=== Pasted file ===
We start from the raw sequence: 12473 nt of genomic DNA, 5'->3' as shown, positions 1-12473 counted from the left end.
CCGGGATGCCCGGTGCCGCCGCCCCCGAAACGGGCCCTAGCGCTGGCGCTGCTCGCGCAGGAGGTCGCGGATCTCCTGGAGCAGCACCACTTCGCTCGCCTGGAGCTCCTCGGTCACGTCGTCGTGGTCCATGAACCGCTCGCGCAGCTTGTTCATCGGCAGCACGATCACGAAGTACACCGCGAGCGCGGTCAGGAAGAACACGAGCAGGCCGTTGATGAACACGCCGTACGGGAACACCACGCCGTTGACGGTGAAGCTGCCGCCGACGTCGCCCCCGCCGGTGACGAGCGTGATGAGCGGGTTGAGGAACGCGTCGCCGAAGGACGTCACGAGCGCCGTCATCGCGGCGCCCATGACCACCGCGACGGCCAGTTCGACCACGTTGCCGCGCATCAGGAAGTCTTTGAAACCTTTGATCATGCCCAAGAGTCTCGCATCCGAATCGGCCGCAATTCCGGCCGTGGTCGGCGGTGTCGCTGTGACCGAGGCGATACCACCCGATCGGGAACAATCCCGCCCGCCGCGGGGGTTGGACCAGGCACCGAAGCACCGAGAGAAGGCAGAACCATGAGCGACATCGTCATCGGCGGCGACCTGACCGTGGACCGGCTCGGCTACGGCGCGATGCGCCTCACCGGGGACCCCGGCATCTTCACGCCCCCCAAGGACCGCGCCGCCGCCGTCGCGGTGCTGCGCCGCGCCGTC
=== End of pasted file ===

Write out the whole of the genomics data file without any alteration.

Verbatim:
We start from the raw sequence: 12473 nt of genomic DNA, 5'->3' as shown, positions 1-12473 counted from the left end.
CCGGGATGCCCGGTGCCGCCGCCCCCGAAACGGGCCCTAGCGCTGGCGCTGCTCGCGCAGGAGGTCGCGGATCTCCTGGAGCAGCACCACTTCGCTCGCCTGGAGCTCCTCGGTCACGTCGTCGTGGTCCATGAACCGCTCGCGCAGCTTGTTCATCGGCAGCACGATCACGAAGTACACCGCGAGCGCGGTCAGGAAGAACACGAGCAGGCCGTTGATGAACACGCCGTACGGGAACACCACGCCGTTGACGGTGAAGCTGCCGCCGACGTCGCCCCCGCCGGTGACGAGCGTGATGAGCGGGTTGAGGAACGCGTCGCCGAAGGACGTCACGAGCGCCGTCATCGCGGCGCCCATGACCACCGCGACGGCCAGTTCGACCACGTTGCCGCGCATCAGGAAGTCTTTGAAACCTTTGATCATGCCCAAGAGTCTCGCATCCGAATCGGCCGCAATTCCGGCCGTGGTCGGCGGTGTCGCTGTGACCGAGGCGATACCACCCGATCGGGAACAATCCCGCCCGCCGCGGGGGTTGGACCAGGCACCGAAGCACCGAGAGAAGGCAGAACCATGAGCGACATCGTCATCGGCGGCGACCTGACCGTGGACCGGCTCGGCTACGGCGCGATGCGCCTCACCGGGGACCCCGGCATCTTCACGCCCCCCAAGGACCGCGCCGCCGCCGTCGCGGTGCTGCGCCGCGCCGTC